My baby and I drove up and noticed Olga's was quite busy. A good sign. We parked in the back and used the rear entrance. Great big windows allow for a full and almost invasive view of the kitchen. Workers were busy minding their food, oblivious to us, just outside. Everything looked OK except for some towels or rags on the floor. We pushed on. Inside, there is the checkout counter where you wait for a table. It's a pretty big counter but filled with stacks of papers and various tchotchkes. Unkempt is a nice description. Directly across is the Pizza Station. The show piece. The keystone. The crown jewel of the restaurant. It's designed nicely and operated by a tall, young lady. We were just in time to see her pluck a hunk of wet dough from a dough box and deposit it onto a rather dirty make table. The NSF white polyethylene surface had a huge, brownish stain in the middle where all the crafting is performed. Out comes a rolling pin. She leaned into that sorry blob and went to work. The deflated skin just sat there in defeat. But, at least it covered the brown stain. Next, a large commercial size bag of shredded white cheese is brought out and heaped onto the poor excuse for a pizza. I got $10 bucks that says she loaded on at least a pound of cheese or more. The "I'd rather not be bothered" waitress seated us before I could see the remaining bastardization. As we sat down, I could see the pizza girl pick up a big aerosol can and furiously spray something onto the pizza. What the ......??? I muttered under my breath, I ain't eatin' this. Behind the pizza girl, sat a five or six foot Earth Stone oven. It was dark as a cave. Dumbfounded, I had to walk up and see where she was going to stick her "creation". Inside, I could barely see but there was another pizza in there. I had to ask. Where's the fire? She whipped around and turned on the gas nozzle. FOooF!, go the gas jets inside the oven. I hung my head and returned to my table. Now a smart guy would simply pick up and leave. Not me. I'm weird like that. Baby says she is going to order a pizza. But... Didn't you just see...? She is way weirder. Her mind made up, she ordered the Amsterdam pizza. It's a well known fact that Amsterdam is the Mecca for pizza. Me? Not a chance. I'm playing safe and ordering the much heralded spaghetti and wonderful meatballs. You can't screw that up, right? If you've read this far, you know the answer. Here comes our " I wish you would go away" waitress. "Would you care for an appetizer?, she asked. Oh sure. Why not? There are no sharp knives on the table with which to cut my wrists, so... Let's risk an appetizer. Baby ordered Brochette. Who doesn't like a little medley of diced tomatoes, onion and garlic with some cheese on crispy broiled bread? Waiting for the food, we soaked up the ambiance. The tables were covered in some sort of Eastern European tablecloths. Your grandma had them You remember. The walls had some type of color scheme that would have worked except for the constant barrage of the overhead fluorescent tubes beating out every ounce of civility the room had to offer. Overhead fluorescents cast an accusing kind of light that bleaches your soul and at the same time affords you an honest look at the floor and the bits left behind by previous diners. Pssst! Up lighting.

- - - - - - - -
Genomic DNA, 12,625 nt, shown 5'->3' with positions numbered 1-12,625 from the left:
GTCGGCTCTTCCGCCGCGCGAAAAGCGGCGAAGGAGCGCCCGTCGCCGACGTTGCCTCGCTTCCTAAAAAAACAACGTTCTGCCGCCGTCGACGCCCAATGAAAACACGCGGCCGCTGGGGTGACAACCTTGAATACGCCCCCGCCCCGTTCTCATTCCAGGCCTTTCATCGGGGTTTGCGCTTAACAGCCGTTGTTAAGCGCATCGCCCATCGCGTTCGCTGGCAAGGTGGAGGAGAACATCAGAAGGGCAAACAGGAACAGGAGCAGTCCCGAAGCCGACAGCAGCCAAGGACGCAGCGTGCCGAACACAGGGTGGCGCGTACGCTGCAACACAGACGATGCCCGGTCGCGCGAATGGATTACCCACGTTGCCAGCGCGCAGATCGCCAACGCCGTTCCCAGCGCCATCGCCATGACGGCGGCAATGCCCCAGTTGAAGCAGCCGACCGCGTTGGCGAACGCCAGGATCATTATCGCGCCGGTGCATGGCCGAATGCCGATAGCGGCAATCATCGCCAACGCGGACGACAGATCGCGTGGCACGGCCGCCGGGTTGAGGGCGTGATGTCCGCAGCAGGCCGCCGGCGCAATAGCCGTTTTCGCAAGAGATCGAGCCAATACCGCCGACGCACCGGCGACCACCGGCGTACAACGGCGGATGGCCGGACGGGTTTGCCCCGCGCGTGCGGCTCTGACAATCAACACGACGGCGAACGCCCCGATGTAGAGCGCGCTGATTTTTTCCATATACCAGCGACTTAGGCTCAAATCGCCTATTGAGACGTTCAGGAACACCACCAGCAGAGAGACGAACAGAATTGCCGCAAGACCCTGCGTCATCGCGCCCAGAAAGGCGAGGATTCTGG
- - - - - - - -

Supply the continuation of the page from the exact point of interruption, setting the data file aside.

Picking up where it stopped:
Within a few minutes the brochette appears. A huge pile of melted white cheese smothering a hunk of bread two levels down. With knife and fork in hand, Baby disassembled the brochette with the deft expertise of a forensic scientist. Would you look at that? A slight redness that betrayed a scant, no a hint, no... a blush that whispered tomato. If you ever go to cheese heaven, be sure to skip this one. The one plus was that it went great with the warm iced tea.
Here it comes! Our order has arrived. The Amsterdam showed up first. It was big and shiny. The crust shone like a Hot Sam pretzel. No doubt the big aerosol can contained Pretzel Shine. It was cut pie style. A quick upskirt view of the bottom revealed a slight browning indicating a cold oven. The top was all cheese, baby. Thick, gooey and under baked. White as the Arctic save for a very small piece of basil which appeared to be hiding in shame. She picked up a slice and it dropped to the six o'clock position. Straight down like a compass pointing to Hell. Just shameful. Same story as the appetizer. Nothing but cheese. I guess that's how it's done in Amsterdam. Bravely, Baby cut up a piece and tried to eat it. After much chewing effort, the result was a cud of white, Bazooka bubble gum that defied swallowing. She gave up. My order showed up in a big white bowl. Naturally, it was topped with melted white cheese. The pasta gave up all hope last Thursday and died. At the bottom of the bowl was about one inch of water so my guess is the cause of death was drowning. The sauce was unremarkable and the two measly meatballs were there just to keep each other company. "Melt in your mouth" should never be a description for pasta. A little fight is desirable. I asked for some Parmesan cheese to soak up the water. We sat there, a mere four feet from the pizza girl, the owner and our waitress, just staring in disbelief at our orders. Out of the kitchen comes a huge plastic bag of grated parmesan. Unceremoniously it was dumped out of the bag into the canister right before our very eyes. No mystique about it. Just flannel pajamas, raw and cold. They merrily chirped away, laughing, in some language we didn't understand. The parmesan didn’t help. Three bites and I threw in the napkin. We set a world land speed record for receiving and finishing our dinner. Five minutes, tops. The ONLY person who got it was one hard working, Hispanic waitress. She knew. She came over and said something to Baby. Kinda like the little nothings people whisper to you in a funeral home. She really knew. Our "I hope you leave soon" waitress came over and dropped off a couple of take home boxes. We paid the bill and crept out the back way without one inquiry of our satisfaction. We intend to drop off the leftovers to give the boys in the lab something to do come Monday. Next stop was a cheeseburger down the street.